Chances are, you’re very familiar with the idea that correlation does not mean causation, as nicely illustrated by this cat:
But as I point out in my new book, Bad News: what the headlines don’t tell us:
This wise advice quickly ossifies into misplaced repetition, too often deployed in situations where it is not applicable.
Consider salt (or pepper, if you prefer). When you season your food, it makes it taste saltier, right? I will go out on a limb and guess every reader agrees.
But why do you believe that? After all, the combination of putting salt on food and it being saltier is just correlation, and you know that correlation does not imply causation. So, you shouldn’t really believe that putting salt on your food makes it saltier (and therefore taste more delicious to you), should you?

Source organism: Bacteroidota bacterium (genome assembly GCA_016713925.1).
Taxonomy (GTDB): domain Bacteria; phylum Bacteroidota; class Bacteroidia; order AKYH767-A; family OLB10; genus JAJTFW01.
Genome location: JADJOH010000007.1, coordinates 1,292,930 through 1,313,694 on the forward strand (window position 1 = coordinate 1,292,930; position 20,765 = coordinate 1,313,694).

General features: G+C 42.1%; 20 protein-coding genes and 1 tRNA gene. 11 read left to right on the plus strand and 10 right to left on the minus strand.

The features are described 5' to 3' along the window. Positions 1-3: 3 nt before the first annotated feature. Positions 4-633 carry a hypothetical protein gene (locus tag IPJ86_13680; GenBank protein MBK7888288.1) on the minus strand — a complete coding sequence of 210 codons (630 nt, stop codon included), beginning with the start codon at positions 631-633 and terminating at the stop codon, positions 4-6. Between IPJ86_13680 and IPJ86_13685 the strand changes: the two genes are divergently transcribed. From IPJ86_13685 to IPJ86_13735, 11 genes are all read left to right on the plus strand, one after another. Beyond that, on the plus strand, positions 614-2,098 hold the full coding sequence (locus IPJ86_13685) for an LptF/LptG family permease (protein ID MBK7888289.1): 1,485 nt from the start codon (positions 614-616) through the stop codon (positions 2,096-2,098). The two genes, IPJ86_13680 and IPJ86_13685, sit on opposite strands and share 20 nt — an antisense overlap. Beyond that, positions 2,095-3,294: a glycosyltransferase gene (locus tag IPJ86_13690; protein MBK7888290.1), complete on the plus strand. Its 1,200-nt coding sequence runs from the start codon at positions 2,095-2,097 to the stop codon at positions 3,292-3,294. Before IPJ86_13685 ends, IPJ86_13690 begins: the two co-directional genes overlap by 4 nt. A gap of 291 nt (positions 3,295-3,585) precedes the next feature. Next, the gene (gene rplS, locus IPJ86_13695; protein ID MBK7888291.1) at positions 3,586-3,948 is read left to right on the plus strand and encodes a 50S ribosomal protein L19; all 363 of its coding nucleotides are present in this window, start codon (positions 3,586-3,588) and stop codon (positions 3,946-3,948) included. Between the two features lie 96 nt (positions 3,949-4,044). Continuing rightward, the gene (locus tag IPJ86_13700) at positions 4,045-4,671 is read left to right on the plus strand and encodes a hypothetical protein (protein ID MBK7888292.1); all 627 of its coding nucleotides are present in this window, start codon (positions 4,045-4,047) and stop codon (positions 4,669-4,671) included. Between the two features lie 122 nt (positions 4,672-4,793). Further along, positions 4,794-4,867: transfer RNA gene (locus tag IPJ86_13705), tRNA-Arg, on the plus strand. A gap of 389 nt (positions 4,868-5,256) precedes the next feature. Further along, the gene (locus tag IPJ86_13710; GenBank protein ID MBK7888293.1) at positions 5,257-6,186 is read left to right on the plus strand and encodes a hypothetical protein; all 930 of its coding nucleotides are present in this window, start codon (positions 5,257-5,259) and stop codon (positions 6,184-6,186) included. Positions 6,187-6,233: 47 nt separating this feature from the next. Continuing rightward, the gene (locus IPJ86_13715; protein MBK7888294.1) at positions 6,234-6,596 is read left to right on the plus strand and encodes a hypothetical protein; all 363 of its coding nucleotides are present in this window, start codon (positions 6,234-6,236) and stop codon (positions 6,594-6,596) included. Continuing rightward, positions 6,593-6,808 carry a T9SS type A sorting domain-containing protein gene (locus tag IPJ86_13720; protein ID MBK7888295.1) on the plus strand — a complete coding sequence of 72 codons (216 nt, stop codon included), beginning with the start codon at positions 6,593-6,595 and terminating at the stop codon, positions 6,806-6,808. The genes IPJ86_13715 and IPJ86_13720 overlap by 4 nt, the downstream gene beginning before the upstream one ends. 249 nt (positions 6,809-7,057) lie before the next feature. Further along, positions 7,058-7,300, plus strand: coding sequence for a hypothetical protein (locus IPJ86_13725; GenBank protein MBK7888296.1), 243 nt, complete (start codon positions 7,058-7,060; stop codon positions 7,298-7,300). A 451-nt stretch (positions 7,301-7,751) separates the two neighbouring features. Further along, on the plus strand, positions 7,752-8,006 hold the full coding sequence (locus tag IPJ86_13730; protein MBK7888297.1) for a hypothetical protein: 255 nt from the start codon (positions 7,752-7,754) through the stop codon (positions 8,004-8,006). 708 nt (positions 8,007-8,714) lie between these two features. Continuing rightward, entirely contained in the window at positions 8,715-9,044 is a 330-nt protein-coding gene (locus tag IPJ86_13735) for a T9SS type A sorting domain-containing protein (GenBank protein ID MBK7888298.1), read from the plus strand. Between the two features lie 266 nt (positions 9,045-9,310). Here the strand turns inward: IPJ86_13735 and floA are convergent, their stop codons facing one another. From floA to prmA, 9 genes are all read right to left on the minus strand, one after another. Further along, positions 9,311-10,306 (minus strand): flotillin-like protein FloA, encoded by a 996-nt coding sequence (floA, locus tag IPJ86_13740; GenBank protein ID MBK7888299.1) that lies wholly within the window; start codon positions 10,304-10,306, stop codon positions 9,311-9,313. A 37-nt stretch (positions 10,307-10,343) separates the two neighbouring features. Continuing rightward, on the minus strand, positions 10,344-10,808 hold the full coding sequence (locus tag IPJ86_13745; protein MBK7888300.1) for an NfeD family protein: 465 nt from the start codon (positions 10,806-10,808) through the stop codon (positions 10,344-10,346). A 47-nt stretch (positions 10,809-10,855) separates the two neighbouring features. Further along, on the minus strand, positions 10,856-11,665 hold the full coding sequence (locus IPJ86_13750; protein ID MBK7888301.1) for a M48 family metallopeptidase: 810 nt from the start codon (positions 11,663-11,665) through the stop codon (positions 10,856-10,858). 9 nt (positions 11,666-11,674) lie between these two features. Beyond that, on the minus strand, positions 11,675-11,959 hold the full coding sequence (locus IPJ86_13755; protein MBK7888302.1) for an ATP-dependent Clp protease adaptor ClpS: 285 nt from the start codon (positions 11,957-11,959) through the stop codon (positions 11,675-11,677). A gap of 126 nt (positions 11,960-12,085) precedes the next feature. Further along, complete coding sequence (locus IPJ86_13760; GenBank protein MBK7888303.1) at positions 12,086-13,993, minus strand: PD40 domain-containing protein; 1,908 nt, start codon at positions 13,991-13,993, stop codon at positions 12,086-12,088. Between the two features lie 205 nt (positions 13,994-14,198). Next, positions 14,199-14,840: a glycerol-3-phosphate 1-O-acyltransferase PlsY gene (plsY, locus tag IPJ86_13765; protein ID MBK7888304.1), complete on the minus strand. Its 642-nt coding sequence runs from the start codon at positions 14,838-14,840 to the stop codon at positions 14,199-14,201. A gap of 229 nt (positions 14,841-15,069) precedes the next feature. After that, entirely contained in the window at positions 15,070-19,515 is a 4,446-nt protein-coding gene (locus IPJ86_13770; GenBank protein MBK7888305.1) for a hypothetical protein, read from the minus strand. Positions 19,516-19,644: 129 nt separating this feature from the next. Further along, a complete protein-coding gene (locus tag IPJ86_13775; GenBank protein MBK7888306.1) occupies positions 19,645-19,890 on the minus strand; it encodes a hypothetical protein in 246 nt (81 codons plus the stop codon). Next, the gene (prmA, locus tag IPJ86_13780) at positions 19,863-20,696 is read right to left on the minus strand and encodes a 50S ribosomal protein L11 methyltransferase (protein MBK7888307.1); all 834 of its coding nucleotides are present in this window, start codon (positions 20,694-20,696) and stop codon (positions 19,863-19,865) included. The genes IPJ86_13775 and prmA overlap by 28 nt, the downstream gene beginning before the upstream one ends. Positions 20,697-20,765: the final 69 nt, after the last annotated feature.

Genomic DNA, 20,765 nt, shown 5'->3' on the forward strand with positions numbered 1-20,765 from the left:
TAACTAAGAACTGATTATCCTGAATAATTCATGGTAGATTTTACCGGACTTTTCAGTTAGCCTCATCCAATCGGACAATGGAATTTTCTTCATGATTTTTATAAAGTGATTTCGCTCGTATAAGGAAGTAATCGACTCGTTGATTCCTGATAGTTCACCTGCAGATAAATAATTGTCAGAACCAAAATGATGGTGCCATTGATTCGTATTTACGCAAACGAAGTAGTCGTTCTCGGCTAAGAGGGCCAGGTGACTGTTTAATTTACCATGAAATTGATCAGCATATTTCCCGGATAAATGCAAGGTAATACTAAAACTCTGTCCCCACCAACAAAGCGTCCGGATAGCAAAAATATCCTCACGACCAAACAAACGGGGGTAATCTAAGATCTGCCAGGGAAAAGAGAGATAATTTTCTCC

Unless you’ve got a friend to blindfold you, split your food in two, put salt on one and not the other, and then see how you perform in a double-blind randomised trial – or unless you’ve hunted out the research of someone else who has done this – you are just relying on correlation implying causation.
And that is just the sort of daft error you are smart enough to avoid making, right?
Find out all about when correlation does imply causation, including the pioneering work of Austin Bradford Hill, who saved millions of lives, in Bad News: what the headlines don’t tell us, available from Waterstones, Hive or Amazon.